Robert Tanitch’s latest round-up of books: biography and history

Robert Tanitch’s latest round-up of books: biography and history

HockneyHOCKNEY THE BIOGRAPHY VOLUME 2 by Christopher Simon Sykes (Century £25) begins in 1975 and ends with Hockney getting the biggest painting ever shown into the Royal Academy. If you have read Volume 1 you will certainly want to read Volume 2.

Hockney’s sheer popularity and prolix productions have made many worry that he is a lightweight dandy flitting over the surfaces of one enthusiasm after another, fritting away immense talent.

His celebrity is in danger of his obscuring his achievement since it prevents people from taking him seriously. “It’s what I think counts… I know what I am doing,” is his answer to his critics. “It doesn’t matter what people think. I think the world is beautiful. I really do.” Sykes is informed, chatty, full of anecdotes, and very easy to read.

Tennessee WilliamsTENNESSEE WILLIAMS Mad Pilgrimage of the Flesh by John Lahr (Bloomsbury £30). Tennessee Williams’s mother has said, and with pride, that there is no perversion about which her son has not written.

Williams, author of the unforgettable A Streetcar Named Desire, was one of the great American playwrights of the 20th century and this biography (the best I have read on him) is essential reading for anybody interested in his plays and his life. His turbulent life, which ended so tragically, is a subject for a Williams play in itself.

Judy DenchBEHIND THE SCENES by Judi Dench (Weidenfeld and Nicolson £20). Judi Dench is much loved by the theatrical profession and the public. For anybody who has seen all the plays and films she has ever performed, this is a delightful, charming and beautifully produced album of pictures to jog the memory of her amazing talent and range; and there is her running unaffected commentary, side by side with the photographs.

P G WODEHOUSE by Frances Donaldson (Andre Deutsch £11.99) is a biography of one of the most popular British humourists of the 20th century and if you want full details of his naive and misguided broadcasts from Germany during World War 2 and the over-reactions to it in the press, then this book is for you.

Mad BoyTHE MAD BOY, LORD BERNERS, MY GRANDMOTHER AND ME by Sofka Zinovieff (Jonathan Cape £25). The mad boy is Berners’ lover, Robert Heber-Percy, 28 years younger than himself.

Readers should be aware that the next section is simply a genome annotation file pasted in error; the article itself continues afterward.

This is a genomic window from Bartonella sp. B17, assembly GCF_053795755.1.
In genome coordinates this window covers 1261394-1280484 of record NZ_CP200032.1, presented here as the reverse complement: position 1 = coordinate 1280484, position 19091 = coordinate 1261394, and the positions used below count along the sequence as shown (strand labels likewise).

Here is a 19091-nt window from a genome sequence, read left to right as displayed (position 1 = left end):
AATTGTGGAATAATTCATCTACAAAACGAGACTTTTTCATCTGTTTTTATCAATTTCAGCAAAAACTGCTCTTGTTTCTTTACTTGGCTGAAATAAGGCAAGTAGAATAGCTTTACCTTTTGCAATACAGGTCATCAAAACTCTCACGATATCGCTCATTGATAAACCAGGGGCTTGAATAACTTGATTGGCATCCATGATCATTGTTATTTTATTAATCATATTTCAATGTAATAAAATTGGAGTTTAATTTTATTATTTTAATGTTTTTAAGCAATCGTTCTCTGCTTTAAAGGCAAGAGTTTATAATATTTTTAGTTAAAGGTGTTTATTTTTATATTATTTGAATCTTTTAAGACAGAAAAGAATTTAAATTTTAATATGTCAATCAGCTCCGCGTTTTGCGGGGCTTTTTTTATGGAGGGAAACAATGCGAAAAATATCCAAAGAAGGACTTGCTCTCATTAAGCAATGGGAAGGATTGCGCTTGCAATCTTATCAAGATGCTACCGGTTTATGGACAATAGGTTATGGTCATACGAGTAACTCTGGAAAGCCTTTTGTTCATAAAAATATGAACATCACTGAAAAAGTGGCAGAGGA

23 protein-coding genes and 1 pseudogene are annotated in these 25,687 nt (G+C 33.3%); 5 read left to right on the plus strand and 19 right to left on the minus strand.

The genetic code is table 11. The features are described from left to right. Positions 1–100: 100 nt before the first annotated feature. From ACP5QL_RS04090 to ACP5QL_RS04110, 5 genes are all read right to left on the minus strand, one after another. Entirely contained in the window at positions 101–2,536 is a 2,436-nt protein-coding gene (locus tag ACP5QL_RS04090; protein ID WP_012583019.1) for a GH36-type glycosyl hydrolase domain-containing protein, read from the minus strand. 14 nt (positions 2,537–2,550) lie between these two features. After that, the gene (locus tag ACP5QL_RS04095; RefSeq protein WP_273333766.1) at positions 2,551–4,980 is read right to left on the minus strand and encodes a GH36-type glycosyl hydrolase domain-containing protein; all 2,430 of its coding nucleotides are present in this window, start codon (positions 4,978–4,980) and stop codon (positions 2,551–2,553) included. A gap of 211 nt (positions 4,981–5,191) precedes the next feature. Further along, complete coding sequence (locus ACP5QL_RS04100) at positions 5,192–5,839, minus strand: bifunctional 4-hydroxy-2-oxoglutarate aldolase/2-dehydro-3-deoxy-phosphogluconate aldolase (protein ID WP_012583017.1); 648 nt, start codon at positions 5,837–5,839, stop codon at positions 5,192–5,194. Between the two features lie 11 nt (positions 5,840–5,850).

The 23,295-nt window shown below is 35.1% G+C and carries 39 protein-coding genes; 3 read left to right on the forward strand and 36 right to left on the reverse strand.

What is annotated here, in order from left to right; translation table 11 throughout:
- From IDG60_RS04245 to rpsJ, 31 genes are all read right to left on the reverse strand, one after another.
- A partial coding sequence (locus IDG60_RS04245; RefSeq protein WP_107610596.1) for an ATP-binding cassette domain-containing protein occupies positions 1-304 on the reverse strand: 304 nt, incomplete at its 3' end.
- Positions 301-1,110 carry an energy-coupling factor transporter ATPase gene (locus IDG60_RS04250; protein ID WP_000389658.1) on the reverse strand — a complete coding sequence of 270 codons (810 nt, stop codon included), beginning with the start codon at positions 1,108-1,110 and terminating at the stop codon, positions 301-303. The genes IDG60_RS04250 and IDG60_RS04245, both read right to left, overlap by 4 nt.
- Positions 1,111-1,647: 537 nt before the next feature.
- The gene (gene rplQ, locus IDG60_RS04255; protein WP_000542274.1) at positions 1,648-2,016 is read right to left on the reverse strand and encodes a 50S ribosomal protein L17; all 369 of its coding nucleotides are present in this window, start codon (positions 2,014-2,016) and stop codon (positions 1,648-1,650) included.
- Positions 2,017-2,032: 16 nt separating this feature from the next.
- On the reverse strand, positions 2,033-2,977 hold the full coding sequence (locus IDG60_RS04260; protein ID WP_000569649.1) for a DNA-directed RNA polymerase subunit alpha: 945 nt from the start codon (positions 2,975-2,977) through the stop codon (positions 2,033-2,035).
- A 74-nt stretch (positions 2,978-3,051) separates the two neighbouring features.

This biography reads like a camp, flamboyant, sophisticatedly self-indulgent country house novel by Ronald Firbank, updated to the inter-war years, when a cast of homosexuals and bisexuals were living entirely for leisure and pleasure and pigeons were dyed and horses came to the tea-table.

Killers of the KingKILLERS OF THE KING by Charles Spencer (Bloomsbury £20). The Men Who Dared to Execute Charles 1.

As a theatregoer I would have been highly pleased with the return of Charles 11. But it was not so good for those who had been active in the regicide. Vengeance was the order of the day, not justice.

In order not to be hanged, drawn and quartered, many people fled to Europe and America where they were still pursued by Royalist assassins.

There are some exciting stories of escape and capture. I would not be at all surprised if somebody is not already working on a TV series.

AntarcticaTHE CROSSING OF ANTARCTICA by George Lowe and Huw Lewis-Jones (Thames & Hudson £24.95) records one of the 20th century’s great triumphs of exploration. Here are the original photographs by Lowe of the epic 2,150 miles journey, which was led by Vivian Fuchs in 1957-58 and fulfilled Shackleton’s dream. It is the stuff of heroic legend and dramatically defines the true meaning of cold.

Icy, snowy, deadly, awesome, infinite, it is an extraordinary portfolio in black and white and colour photographs and commentary, confirming the truth, expressed by Peter Hillary, that “we are all liberated by the successes of others because they show it can be done.”

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